• Related party transactions. The Draft CCL prohibits JSCs from engaging in substantial transactions (defined as transactions exceeding the lesser of five percent of share capital or AED 10 million) with related parties3 (Art. 156). The introduction of a “related party transactions” rule is a sensible change, although the lack of specificity around the thresholds may make this rule difficult to apply in practice.
  • Unfair prejudice. The Draft CCL provides that one or more shareholders holding at least five percent of the shares of a JSC may file a complaint with the SCA, or in the event the SCA rejects the application, resort to a court, with an allegation that the affairs of the company are or have been conducted to the detriment of the interests of any of the shareholders, or that the company intends to do or omit to do any act that may cause damage to a shareholder (Art. 168.1). The SCA may issue a relevant resolution at its discretion, or alternately, seek a court order and the court is required to hear the suit as a matter of urgency and granted the authority to issue a judgment to annul an act or to require an omitted act (Art. 168.4). This provision increases the rights of minority shareholders. It will be very interesting to see how the SCA and the courts interpret and apply this provision.
  • Financial assistance. The Draft CCL prohibits a JSC or any of its subsidiaries from providing “financial aid” to a shareholder to enable the shareholder to hold any shares, bonds or deeds issued by the company (Art. 226). “Financial aid” is defined to include providing: (i) loans; (ii) gifts or donations; (iii) assets of the company as security; and (iv) security or guarantee of the obligations of another person (Article 226). As drafted, this provision lacks practical exceptions such as a de minimus exception or an exception permitting a company to provide “financial aid” with express shareholder approval, which operate in many other jurisdictions.
  • Issuing shares at discounts/premiums. The Draft CCL eliminates the restrictions in the Existing CCL on JSC issuing shares at a discount or a premium. In the Existing CCL, shares may only be issued at nominal value in the case of the initial subscription and at nominal value or a premium in the case of a capital increase (Art. 153 and 203). This change provides JSCs with more flexibility in the pricing of and issuance of shares.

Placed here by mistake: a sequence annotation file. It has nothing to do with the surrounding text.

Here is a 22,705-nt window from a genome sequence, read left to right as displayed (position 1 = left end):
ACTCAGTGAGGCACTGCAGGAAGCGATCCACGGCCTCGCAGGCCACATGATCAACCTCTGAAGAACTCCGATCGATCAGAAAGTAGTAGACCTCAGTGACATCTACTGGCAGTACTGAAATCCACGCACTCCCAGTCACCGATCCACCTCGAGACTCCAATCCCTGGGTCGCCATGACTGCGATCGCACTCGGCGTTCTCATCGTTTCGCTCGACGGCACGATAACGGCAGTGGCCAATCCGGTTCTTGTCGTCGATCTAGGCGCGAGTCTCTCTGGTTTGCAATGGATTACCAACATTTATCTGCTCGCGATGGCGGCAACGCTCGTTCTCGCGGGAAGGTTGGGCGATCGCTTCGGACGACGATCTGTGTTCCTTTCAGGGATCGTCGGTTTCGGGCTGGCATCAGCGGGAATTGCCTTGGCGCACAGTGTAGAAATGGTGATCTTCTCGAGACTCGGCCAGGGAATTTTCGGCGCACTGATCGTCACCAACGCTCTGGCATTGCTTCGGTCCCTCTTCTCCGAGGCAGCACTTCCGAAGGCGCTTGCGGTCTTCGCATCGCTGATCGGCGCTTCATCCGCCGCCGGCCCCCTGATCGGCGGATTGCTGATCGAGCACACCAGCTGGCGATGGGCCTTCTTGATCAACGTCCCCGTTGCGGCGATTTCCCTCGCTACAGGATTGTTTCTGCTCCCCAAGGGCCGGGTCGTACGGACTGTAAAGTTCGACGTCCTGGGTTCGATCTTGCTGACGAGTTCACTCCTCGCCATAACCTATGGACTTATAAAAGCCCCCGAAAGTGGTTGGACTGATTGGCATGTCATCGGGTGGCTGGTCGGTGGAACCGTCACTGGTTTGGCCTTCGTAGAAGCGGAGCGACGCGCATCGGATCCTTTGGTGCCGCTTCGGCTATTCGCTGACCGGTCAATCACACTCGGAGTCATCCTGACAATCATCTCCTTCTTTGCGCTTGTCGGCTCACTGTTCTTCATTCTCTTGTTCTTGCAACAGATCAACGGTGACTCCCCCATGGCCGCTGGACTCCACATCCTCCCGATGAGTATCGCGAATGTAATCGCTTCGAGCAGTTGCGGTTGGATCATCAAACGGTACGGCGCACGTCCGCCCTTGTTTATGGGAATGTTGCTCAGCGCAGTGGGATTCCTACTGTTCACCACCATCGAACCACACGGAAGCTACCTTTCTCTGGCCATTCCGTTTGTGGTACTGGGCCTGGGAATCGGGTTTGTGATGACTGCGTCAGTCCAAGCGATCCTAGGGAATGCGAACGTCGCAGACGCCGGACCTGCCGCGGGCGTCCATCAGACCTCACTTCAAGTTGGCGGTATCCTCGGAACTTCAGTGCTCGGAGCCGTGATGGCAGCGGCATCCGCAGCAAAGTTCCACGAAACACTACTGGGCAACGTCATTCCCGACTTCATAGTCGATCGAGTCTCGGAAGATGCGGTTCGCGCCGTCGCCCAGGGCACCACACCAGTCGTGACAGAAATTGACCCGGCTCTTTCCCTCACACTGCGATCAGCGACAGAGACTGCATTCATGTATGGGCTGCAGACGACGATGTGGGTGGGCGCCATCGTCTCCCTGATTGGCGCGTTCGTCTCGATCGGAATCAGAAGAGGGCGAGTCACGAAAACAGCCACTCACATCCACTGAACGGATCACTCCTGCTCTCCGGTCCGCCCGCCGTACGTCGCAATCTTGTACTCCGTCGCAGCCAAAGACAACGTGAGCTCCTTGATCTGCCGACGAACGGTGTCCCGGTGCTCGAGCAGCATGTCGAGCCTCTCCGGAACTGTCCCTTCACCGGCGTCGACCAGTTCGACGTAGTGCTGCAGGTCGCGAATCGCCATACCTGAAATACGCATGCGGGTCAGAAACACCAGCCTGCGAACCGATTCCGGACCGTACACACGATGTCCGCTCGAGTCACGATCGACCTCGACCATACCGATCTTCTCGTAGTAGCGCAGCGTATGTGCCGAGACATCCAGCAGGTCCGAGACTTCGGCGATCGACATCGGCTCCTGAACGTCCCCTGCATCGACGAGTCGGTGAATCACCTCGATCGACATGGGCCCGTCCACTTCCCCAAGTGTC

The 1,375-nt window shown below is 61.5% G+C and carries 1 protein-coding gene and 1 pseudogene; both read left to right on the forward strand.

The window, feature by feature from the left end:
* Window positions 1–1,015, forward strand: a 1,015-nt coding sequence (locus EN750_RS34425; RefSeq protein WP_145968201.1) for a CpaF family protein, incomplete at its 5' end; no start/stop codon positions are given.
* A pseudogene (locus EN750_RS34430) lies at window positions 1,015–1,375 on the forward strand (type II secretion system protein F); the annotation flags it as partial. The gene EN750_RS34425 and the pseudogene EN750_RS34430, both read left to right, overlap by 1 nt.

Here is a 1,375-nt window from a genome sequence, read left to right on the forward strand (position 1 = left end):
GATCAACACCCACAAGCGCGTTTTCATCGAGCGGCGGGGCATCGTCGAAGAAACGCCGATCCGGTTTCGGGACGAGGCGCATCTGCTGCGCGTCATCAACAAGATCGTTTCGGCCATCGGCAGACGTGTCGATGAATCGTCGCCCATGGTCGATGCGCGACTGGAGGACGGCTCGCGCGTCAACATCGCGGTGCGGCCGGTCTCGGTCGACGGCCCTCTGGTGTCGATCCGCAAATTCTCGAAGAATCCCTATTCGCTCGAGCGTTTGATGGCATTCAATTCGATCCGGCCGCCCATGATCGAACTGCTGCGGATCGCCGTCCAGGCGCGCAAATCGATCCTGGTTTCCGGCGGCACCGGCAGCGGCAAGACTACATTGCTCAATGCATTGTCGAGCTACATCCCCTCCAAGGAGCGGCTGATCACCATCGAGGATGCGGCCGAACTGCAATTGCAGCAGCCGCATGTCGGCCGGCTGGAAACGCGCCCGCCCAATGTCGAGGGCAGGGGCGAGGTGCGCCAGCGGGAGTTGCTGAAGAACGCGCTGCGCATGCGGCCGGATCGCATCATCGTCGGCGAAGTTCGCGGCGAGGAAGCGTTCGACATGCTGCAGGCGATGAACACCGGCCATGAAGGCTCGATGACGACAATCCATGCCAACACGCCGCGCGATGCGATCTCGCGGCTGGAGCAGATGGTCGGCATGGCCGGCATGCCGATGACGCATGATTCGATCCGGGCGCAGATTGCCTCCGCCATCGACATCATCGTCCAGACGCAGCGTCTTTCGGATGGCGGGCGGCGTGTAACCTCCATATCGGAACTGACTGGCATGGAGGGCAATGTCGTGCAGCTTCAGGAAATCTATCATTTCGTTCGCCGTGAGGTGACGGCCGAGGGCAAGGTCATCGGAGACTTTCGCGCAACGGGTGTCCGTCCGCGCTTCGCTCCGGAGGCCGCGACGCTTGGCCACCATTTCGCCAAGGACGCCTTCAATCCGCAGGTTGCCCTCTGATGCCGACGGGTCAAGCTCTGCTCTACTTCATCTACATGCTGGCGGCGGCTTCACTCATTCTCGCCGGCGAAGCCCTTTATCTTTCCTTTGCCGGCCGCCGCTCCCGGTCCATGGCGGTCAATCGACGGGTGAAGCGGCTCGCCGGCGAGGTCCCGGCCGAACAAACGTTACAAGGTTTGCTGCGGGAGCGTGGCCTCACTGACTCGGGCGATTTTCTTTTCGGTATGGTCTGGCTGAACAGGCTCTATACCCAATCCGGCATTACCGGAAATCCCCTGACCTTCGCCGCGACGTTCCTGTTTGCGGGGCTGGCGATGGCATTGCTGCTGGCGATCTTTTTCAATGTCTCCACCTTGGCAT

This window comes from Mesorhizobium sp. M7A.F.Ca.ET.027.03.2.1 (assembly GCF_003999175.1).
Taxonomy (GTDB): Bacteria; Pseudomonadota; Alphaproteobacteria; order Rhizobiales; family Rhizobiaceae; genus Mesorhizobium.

• Part payment for shares. The Draft CCL maintains that shares in a JSC may be issued by payment of at least 25 percent of their nominal value. However, the period for payment of the balance of the value of the shares is reduced from five years to three years from the date of registration of the company, and the option for the company to extend the period pursuant to its articles of association has been removed (Art. 211).
  • Strategic partners. The Draft CCL provides a right for JSCs to make a non-pre-emptive share issuance to a strategic partner subject to certain conditions (Arts. 153 and 203). A “strategic partner” is defined as a partner whose contribution to the company provides technical, operational or marketing support for the benefit of the company (Art. 1). Furthermore, the strategic partner is required to have activities that are similar or supplementary to the activity of the company and have issued two years of financial statements (Art. 228.1). The additional conditions relating to such an issue are: (i) a presentation by the board of directors to the general assembly of the benefits from the entry of the strategic partner; and (ii) a special resolution approved by shareholders holding at least 75 percent of the votes represented at the general assembly (Art. 227). The board of directors must offer the new shares to the strategic partner within three months of the special resolution and such shares must be subscribed within 30 days of the offer (Art. 228.1). In addition, the SCA will issue a resolution determining the conditions and procedures of entry of the strategic partner as a shareholder and retains the right to reject a contribution by a strategic partner if it contravenes regulations or adversely effects the public interest (Art. 228.3). These new provisions appear quite cumbersome. It would be preferable for JSCs to have the right to disapply pre-emptive rights through a special resolution of the general assembly without the additional hurdles set out in these articles of the Draft CCL.